ROVE: Well, I can’t speak to others, but I know what Bob Perry expects, and that is absolutely nothing. I’ve known him for 30 years. He’s one of the most selfless individuals I’ve ever known. And I’ve never received a phone call from Bob Perry asking for a darned thing.

He is a true believer. He believes in our country. He’s concerned about its future. He gives away most of what he earns to charitable and political and philanthropic causes and lives a modest lifestyle and is the kind of person that Americans should be proud to have.

SCHIEFFER: I have to say, if we ran a poll around the country, how many people do you think would agree with you when you say that someone would give $7 million to anything and not expect something in return?

ROVE: You know, I don’t care what the poll might say. I just know the man. And the man is a decent, deeply religious, patriotic American. And God bless him for doing something.

SCHIEFFER: You know, we’ve talked about these outside groups, some of which require disclosure of the money that they get, some of which don’t. You’re tied to two of them, one that does it one way…

ROVE: And Bob — and Bob Perry gave to the 527, which was disclosed.

SCHIEFFER: Yes.

ROVE: … and disclosed all of its donors.

SCHIEFFER: But, you know what, Mr. Rove, back in 2004, in August, you talked to John King of CNN. Here’s what you said then about these groups.

ROVE: I remember — I remember well what I said.

SCHIEFFER: Well, let’s listen here.

(BEGIN VIDEO CLIP)

ROVE: I’m against it, all the 527 ads and activities. I don’t think they’re fair. I don’t think it’s appropriate. They’re — they’re misusing the law. There’s — they all ought to stop.

SCHIEFFER: So why is it, if they were that bad back then, they’re so wholesome now?

ROVE: I’m not suggesting — it is what it is. And the choice is whether you fight the battle with one arm tied behind your back or not.

As I say, I wish we had a different system, but we’ve got the system we’ve got.

Think about this, Bob. In 2004 — this doesn’t count the unions. Remember, each election we have hundreds of millions of dollars of activity on behalf of the Democrats from the unions, $231 million spent by Democratic 527s, $116 million for Republicans.

In 2008 it was $287 million for Democratic 527s and $187 million for Republican 527s. I didn’t want my party to sit there — and that’s the 527s. That doesn’t count the 501 (c)(4)s, where, for all of these elections, have been virtually all Democrat and virtually no Republican money through 501 (c)(4)s.

SCHIEFFER: Well, let me just ask you this. If you feel so strongly about it, would you pledge this morning that you’ll work to have new campaign laws where we make all of these contributions transparent and we’ll know who is giving them?

ROVE: Well, I’m — I’m for a new system, Bob. But I’m — I’m focused on 2010. Right now, I’m focused on trying to level the playing field. When you have — when you have an organization that spends $87 million — it’s announced it’s spending $87 million. They said, we’re the big player, but we don’t like to boast about it. And that’s the amount of disclosure. We’ve tolerated this for decades. The system may need something else.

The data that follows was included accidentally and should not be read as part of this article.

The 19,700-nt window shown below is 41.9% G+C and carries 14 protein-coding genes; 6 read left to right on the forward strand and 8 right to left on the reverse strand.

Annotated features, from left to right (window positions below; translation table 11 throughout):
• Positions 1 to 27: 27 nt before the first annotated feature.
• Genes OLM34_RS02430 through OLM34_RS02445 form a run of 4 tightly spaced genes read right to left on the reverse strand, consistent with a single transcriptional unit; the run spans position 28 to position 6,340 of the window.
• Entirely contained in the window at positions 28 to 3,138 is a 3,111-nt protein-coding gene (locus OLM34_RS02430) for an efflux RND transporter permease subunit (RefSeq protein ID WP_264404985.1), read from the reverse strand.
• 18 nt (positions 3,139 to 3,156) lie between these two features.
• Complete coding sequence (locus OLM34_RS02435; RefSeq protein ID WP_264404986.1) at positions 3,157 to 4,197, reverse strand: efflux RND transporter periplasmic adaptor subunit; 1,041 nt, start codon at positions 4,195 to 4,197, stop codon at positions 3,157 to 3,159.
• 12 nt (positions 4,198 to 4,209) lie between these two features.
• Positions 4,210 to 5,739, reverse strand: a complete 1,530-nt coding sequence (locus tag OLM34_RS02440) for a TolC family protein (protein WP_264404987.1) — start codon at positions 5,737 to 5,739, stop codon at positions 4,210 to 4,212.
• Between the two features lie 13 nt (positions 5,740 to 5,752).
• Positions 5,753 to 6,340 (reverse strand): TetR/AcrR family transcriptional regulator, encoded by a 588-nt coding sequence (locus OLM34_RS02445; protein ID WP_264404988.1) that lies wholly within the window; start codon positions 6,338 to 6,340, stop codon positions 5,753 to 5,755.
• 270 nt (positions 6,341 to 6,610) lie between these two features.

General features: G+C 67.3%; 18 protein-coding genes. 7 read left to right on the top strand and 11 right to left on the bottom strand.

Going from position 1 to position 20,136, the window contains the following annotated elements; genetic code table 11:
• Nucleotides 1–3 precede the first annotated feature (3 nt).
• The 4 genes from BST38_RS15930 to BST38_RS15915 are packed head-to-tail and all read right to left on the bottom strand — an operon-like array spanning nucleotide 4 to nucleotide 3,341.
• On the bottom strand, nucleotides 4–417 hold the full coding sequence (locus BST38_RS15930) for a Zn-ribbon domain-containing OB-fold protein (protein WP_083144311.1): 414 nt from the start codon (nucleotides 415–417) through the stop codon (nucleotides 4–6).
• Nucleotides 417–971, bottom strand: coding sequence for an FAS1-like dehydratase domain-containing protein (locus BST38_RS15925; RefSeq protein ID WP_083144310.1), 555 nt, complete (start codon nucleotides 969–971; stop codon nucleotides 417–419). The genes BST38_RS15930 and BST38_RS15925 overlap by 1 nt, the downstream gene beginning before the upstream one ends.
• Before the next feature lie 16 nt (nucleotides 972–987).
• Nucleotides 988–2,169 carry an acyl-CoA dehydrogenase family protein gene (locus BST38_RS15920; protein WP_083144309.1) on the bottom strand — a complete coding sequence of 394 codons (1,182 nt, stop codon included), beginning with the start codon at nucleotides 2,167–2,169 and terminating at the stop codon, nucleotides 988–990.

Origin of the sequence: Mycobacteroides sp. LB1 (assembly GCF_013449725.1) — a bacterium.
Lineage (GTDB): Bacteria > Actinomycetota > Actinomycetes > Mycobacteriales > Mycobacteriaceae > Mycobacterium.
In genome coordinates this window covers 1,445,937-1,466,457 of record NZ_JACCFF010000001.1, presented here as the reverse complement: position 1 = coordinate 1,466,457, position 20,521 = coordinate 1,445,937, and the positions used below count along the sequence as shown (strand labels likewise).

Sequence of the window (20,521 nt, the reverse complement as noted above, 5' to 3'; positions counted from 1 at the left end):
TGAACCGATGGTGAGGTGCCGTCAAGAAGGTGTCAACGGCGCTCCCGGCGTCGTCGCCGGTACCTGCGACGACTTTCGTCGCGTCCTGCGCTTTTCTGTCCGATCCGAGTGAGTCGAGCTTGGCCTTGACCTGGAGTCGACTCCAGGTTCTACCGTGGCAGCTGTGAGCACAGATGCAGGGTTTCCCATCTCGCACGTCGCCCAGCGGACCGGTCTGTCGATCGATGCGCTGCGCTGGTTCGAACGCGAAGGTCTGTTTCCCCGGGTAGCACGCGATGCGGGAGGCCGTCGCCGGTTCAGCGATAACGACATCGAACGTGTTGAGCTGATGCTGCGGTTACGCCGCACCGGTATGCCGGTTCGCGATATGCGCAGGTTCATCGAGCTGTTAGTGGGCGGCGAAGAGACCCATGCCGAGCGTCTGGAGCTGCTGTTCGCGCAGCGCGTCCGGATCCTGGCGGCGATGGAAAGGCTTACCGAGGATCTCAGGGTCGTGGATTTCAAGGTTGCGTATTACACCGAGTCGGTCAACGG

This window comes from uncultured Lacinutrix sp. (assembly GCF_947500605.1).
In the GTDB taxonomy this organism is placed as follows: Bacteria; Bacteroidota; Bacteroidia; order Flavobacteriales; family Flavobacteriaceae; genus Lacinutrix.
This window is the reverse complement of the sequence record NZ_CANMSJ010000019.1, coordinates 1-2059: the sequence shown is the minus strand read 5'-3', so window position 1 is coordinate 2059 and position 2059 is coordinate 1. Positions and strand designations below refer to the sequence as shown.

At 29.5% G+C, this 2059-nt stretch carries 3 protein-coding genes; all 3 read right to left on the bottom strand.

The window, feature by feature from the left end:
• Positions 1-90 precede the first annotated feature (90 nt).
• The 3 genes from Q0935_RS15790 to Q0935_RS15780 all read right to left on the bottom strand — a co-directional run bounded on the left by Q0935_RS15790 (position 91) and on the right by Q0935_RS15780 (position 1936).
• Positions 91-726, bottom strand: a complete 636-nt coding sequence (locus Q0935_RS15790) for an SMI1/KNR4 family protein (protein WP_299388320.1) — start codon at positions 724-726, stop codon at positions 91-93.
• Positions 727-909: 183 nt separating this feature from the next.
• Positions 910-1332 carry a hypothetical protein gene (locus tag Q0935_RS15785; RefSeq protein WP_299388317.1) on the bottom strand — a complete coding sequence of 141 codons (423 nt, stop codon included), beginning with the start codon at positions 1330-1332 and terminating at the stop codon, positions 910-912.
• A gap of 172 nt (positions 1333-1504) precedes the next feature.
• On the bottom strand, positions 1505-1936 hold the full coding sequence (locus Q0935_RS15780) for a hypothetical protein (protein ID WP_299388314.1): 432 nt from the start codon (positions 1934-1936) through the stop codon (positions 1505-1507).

SCHIEFFER: All right. Let me ask you about these private groups. I can’t speak for the unions this morning. What happens…

ROVE: I wouldn’t defend them either, Bob.

SCHIEFFER: What happens after the election? Will you keep these organizations going?

ROVE: Absolutely.

SCHIEFFER: Are they going to have some money there? Are they going to continue to be in existence? Will they start running ads against — against Democrats?

ROVE: Well, yes, The goal of these groups — and, look, there’s a chairman — there’s a Board of Directors chaired by Mike Duncan, the former Republican national chairman. The executive director, president of it is Steven Law, the former general counsel of the U.S. Chamber of Commerce. And I believe their goal is, yes, to continue it, and to serve as a permanent counterweight to the activities of the labor unions and these liberal groups.

SCHIEFFER: Let’s talk about the Tea Party, a little bit. Rush Limbaugh said you feel threatened by the Tea Party because you and the other establishment folks didn’t have anything to do with it.

ROVE: No, no, I welcome it. I think it’s one of the most positive and wholesome developments. What he took out of context was a comment I made in an interview with a hostile German reporters in which I said the Tea Party’s not sophisticated.

And my definition of the word “sophisticated” — I was using the one about “pretentiously or superficially wise.” These are not people who are skilled in the ways of Washington. They don’t want to be. They’re ordinary Americans from Main Street America who have created a massive grassroots effort driven by a sentiment in this country — even more important than the groups is the sentiment that’s driving it — that the government is on a terribly dangerous course of spending too much money, running up too much deficit and taking up too much of our — too much control of our lives with things like Obamacare.

ROVE: And I consider it to be wholesome, patriotic, and incredibly positive for the country.